Spotlight on Carol Espinosa of Freedom Interiors
We are proud to spotlight our talented design partner Carol Espinosa, Principal and Founder of Freedom Interiors. Read on for how Carol navigated the challenges of starting her own small business, as well as her thoughts on how design for academia is evolving.
Tell us about your background, personal and professional.
I was born and raised in Rio de Janeiro, Brazil, and immigrated to the United States in 2000 on a full tuition scholarship to the University of Kansas. While writing and theater were my interests at the time, I became intrigued with the furniture industry when I took a part time job at a local Knoll dealership doing data entry. Working at the dealer taught me a lot about the industry and eventually, I was offered a full-time role. I worked my way up from accounting to project management, which I found a new passion for. When the recession hit in 2008, the Knoll dealership began working with minority- and women-owned businesses and I learned about government-funded programs that help such companies get started and grow. I decided to start my own business in 2011 from the ground up – this was a huge leap of faith, as I started Freedom Interiors from scratch without a team, clients or projects. In 2019 Freedom Interiors officially became a Herman Miller (now MillerKnoll) dealer.
What type of work does Freedom Interiors do? What is your partnership with Pivot?
We work in a variety of markets – education, including higher learning and K-12, corporate, and government clients,. We have partnered with Pivot on several large tech accounts and represent more than 150 product lines.
Herman Miller connected us with Pivot as a smaller, self-performing dealer. The projects we partner with Pivot on are wins for everyone. We benefit from the coaching, mentorship, product and process knowledge that Pivot provides, and our partnership allow our clients to support minority and women-owned business. Geographically, we have been able to mutually expand each other’s presence, as we are located in Kansas City, Missouri.
What challenges have you faced in your business?
As a minority, especially an immigrant, I came to this country without a community – or contacts with other business owners. The best way to grow your business is to have a network. Getting started was challenging, but the certification process allowed my team to grow relationships and network with other small, minority and female business owners. My advice to anyone starting out is to get certified and use the resources that are available to you. There is so much opportunity to grow your support tribe by utilizing business development programs and networking groups for small, woman-owned and minority-owned businesses– attend the workshops, go to meetings, and seek out educational and social gatherings. Now that I am through the certification process, I enjoy serving as a resource to help other companies.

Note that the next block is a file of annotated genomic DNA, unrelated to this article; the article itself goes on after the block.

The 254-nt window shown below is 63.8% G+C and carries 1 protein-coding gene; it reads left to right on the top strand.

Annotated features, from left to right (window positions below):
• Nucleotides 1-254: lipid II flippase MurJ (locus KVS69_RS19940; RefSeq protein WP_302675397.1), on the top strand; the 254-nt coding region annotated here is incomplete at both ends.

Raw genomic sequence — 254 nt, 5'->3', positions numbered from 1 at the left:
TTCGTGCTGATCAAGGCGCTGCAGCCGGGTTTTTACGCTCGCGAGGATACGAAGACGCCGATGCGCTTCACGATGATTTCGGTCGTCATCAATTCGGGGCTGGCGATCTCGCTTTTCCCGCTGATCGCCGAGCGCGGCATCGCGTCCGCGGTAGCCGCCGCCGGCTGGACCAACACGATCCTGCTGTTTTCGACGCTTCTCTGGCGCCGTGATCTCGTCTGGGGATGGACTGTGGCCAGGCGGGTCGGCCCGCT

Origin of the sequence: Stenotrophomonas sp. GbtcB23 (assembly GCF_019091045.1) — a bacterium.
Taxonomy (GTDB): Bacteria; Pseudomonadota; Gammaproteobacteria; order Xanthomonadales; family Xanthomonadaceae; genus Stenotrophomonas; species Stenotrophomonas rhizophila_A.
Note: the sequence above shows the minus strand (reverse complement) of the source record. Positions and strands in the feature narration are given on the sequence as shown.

The majority of your clients are in education. How do you see the market for education furniture changing, post-pandemic?
The market for clients and projects in education has taken an interesting shift after the pandemic. Taking a step back, education was already going through a shift before COVID hit –both K-12 and higher education. There has been a growing need for years to empower educators, and to engage students. This generation of children in K-12 and in college is so unique in that many of them grew up using a touch screen before they could speak. The way kids relate to technology is very different than previous generations. Therefore, we can’t expect to have success in the same environment that we had 10 or 20 years ago. Humans have evolved in how they process information, and we need to leverage this by creating environments that incorporate and embrace technology to engage kids and support our curriculum and learning goals. Using technology thoughtfully and taking into consideration evolving teaching and learning styles should inform how we use furniture and design our academic spaces. Rather than viewing technology as a distraction, this means using it instead as a resource for learning and designing spaces that have flexible furnishings that are built around technology. At the same time, we need to future-proof our spaces. The pandemic sped along what was already in motion by creating immediate needs for barriers or separated spaces. Now we are seeing designs that make use of collaborative spaces that can be moved or adapted to multiple uses. Furniture and design are investments, and we need to ensure that spaces have the ability to evolve to be both smart and long-term solutions.